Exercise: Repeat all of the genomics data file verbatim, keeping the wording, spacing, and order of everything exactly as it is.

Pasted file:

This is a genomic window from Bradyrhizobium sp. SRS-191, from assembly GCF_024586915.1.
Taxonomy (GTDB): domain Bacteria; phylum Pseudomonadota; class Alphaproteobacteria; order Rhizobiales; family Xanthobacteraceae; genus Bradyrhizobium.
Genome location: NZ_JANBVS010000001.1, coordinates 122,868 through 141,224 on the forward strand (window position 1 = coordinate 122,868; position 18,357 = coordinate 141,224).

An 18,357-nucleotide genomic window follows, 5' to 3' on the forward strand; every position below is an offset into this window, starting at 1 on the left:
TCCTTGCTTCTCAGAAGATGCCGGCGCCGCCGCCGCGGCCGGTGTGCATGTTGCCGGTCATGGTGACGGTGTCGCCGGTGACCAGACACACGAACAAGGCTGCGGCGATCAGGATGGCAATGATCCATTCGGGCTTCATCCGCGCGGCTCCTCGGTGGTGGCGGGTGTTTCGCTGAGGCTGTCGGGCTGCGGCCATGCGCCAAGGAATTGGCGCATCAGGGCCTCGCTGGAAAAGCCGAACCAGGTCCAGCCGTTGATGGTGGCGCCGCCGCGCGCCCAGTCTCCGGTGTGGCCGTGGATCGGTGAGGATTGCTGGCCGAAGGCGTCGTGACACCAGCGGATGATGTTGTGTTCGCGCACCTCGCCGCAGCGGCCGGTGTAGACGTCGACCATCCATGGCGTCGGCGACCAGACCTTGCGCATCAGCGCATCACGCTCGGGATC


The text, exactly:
This is a genomic window from Bradyrhizobium sp. SRS-191, from assembly GCF_024586915.1.
Taxonomy (GTDB): domain Bacteria; phylum Pseudomonadota; class Alphaproteobacteria; order Rhizobiales; family Xanthobacteraceae; genus Bradyrhizobium.
Genome location: NZ_JANBVS010000001.1, coordinates 122,868 through 141,224 on the forward strand (window position 1 = coordinate 122,868; position 18,357 = coordinate 141,224).

An 18,357-nucleotide genomic window follows, 5' to 3' on the forward strand; every position below is an offset into this window, starting at 1 on the left:
TCCTTGCTTCTCAGAAGATGCCGGCGCCGCCGCCGCGGCCGGTGTGCATGTTGCCGGTCATGGTGACGGTGTCGCCGGTGACCAGACACACGAACAAGGCTGCGGCGATCAGGATGGCAATGATCCATTCGGGCTTCATCCGCGCGGCTCCTCGGTGGTGGCGGGTGTTTCGCTGAGGCTGTCGGGCTGCGGCCATGCGCCAAGGAATTGGCGCATCAGGGCCTCGCTGGAAAAGCCGAACCAGGTCCAGCCGTTGATGGTGGCGCCGCCGCGCGCCCAGTCTCCGGTGTGGCCGTGGATCGGTGAGGATTGCTGGCCGAAGGCGTCGTGACACCAGCGGATGATGTTGTGTTCGCGCACCTCGCCGCAGCGGCCGGTGTAGACGTCGACCATCCATGGCGTCGGCGACCAGACCTTGCGCATCAGCGCATCACGCTCGGGATC